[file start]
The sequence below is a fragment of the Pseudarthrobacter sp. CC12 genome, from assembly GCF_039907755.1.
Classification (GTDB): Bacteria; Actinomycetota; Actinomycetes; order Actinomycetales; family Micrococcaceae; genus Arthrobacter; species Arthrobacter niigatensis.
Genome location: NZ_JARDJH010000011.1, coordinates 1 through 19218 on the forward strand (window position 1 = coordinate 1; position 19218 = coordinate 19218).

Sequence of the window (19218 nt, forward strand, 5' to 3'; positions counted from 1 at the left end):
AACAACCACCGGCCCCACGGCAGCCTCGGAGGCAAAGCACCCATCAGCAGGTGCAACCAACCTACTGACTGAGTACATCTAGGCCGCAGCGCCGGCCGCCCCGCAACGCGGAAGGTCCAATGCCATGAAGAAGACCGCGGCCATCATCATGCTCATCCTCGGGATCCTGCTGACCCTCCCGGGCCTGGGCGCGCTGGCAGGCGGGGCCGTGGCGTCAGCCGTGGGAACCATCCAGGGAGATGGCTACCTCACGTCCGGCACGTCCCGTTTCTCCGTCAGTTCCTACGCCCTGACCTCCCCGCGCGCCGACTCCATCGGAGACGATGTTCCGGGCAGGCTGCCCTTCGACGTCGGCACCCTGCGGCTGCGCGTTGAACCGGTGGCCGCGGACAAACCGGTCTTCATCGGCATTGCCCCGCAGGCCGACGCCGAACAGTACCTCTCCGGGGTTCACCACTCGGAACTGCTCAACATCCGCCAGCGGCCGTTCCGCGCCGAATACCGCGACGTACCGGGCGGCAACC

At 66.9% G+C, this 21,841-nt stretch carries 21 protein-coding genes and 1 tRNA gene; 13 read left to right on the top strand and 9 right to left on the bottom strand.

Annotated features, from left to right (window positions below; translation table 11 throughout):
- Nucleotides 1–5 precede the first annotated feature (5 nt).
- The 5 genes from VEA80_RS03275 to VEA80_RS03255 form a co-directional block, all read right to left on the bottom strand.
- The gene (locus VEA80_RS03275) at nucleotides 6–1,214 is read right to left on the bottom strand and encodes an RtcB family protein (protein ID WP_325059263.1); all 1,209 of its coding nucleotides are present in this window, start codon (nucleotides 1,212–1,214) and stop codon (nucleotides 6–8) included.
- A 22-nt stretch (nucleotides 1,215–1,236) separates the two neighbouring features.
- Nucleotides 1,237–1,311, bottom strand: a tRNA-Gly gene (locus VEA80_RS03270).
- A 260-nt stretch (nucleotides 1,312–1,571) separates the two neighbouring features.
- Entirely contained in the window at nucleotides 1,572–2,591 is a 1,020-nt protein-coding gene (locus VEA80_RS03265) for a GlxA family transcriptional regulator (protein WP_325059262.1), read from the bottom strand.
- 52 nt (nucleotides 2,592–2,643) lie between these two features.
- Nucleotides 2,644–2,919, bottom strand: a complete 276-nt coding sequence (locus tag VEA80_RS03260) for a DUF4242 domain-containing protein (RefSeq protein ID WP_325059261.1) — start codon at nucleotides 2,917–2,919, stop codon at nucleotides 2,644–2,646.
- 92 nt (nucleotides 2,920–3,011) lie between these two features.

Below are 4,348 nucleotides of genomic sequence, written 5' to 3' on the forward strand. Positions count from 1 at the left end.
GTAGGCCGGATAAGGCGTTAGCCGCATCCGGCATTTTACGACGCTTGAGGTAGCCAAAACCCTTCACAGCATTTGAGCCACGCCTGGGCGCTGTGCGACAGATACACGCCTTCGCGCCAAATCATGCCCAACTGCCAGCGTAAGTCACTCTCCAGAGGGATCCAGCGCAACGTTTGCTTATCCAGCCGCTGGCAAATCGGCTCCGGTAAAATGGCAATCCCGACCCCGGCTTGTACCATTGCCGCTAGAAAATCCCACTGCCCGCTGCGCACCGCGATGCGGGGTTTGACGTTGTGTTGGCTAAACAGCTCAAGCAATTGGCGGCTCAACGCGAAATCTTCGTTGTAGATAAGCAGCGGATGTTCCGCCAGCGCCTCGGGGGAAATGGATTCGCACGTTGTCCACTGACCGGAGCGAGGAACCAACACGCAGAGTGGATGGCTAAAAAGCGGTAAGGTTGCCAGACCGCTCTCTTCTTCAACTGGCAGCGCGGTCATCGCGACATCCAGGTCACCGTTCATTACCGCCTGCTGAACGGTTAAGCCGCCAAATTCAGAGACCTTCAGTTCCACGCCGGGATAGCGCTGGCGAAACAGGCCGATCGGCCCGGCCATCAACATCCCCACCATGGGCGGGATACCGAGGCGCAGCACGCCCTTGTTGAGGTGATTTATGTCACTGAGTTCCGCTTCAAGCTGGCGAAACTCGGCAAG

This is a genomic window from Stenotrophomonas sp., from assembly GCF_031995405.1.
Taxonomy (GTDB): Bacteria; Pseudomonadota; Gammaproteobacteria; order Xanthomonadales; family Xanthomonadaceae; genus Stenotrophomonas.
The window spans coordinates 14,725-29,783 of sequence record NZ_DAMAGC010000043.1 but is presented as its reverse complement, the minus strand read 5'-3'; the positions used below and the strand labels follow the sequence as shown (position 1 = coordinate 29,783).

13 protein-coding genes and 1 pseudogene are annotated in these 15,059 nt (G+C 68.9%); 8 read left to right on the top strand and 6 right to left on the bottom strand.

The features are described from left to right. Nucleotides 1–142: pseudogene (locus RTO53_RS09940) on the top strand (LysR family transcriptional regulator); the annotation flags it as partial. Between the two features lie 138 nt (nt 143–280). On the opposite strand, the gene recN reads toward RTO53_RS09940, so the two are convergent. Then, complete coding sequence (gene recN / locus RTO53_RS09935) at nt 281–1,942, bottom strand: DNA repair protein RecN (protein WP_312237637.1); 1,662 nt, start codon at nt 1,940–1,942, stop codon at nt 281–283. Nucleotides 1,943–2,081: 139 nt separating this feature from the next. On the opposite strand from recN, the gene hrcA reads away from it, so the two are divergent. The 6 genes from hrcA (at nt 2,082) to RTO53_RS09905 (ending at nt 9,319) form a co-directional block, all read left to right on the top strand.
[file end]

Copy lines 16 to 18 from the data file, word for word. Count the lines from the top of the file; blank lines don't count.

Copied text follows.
- Nucleotides 2,644–2,919, bottom strand: a complete 276-nt coding sequence (locus tag VEA80_RS03260) for a DUF4242 domain-containing protein (RefSeq protein ID WP_325059261.1) — start codon at nucleotides 2,917–2,919, stop codon at nucleotides 2,644–2,646.
- 92 nt (nucleotides 2,920–3,011) lie between these two features.

Below are 4,348 nucleotides of genomic sequence, written 5' to 3' on the forward strand. Positions count from 1 at the left end.